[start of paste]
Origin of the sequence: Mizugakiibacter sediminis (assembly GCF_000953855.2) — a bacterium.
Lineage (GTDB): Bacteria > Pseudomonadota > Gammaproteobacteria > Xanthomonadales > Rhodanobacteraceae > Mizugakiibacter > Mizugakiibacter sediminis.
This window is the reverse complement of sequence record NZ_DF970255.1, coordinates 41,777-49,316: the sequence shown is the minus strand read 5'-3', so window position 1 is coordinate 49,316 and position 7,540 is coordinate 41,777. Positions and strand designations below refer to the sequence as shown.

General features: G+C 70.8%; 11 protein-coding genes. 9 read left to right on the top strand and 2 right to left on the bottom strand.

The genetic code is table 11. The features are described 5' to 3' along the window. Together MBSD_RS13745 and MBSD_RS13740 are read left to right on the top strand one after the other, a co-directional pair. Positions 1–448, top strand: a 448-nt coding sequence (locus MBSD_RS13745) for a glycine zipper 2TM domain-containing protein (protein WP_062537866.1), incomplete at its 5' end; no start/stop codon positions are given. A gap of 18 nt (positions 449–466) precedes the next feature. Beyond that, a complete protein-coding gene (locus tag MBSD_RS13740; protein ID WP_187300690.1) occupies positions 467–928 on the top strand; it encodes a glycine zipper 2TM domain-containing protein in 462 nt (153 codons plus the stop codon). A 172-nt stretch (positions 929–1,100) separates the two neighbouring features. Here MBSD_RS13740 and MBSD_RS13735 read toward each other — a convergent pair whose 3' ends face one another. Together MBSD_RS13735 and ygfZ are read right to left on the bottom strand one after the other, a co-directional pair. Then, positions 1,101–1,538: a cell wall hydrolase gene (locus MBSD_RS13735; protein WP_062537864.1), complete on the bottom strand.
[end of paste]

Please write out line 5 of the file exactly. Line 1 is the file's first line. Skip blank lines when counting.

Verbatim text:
The genetic code is table 11. The features are described 5' to 3' along the window. Together MBSD_RS13745 and MBSD_RS13740 are read left to right on the top strand one after the other, a co-directional pair. Positions 1–448, top strand: a 448-nt coding sequence (locus MBSD_RS13745) for a glycine zipper 2TM domain-containing protein (protein WP_062537866.1), incomplete at its 5' end; no start/stop codon positions are given. A gap of 18 nt (positions 449–466) precedes the next feature. Beyond that, a complete protein-coding gene (locus tag MBSD_RS13740; protein ID WP_187300690.1) occupies positions 467–928 on the top strand; it encodes a glycine zipper 2TM domain-containing protein in 462 nt (153 codons plus the stop codon). A 172-nt stretch (positions 929–1,100) separates the two neighbouring features. Here MBSD_RS13740 and MBSD_RS13735 read toward each other — a convergent pair whose 3' ends face one another. Together MBSD_RS13735 and ygfZ are read right to left on the bottom strand one after the other, a co-directional pair. Then, positions 1,101–1,538: a cell wall hydrolase gene (locus MBSD_RS13735; protein WP_062537864.1), complete on the bottom strand.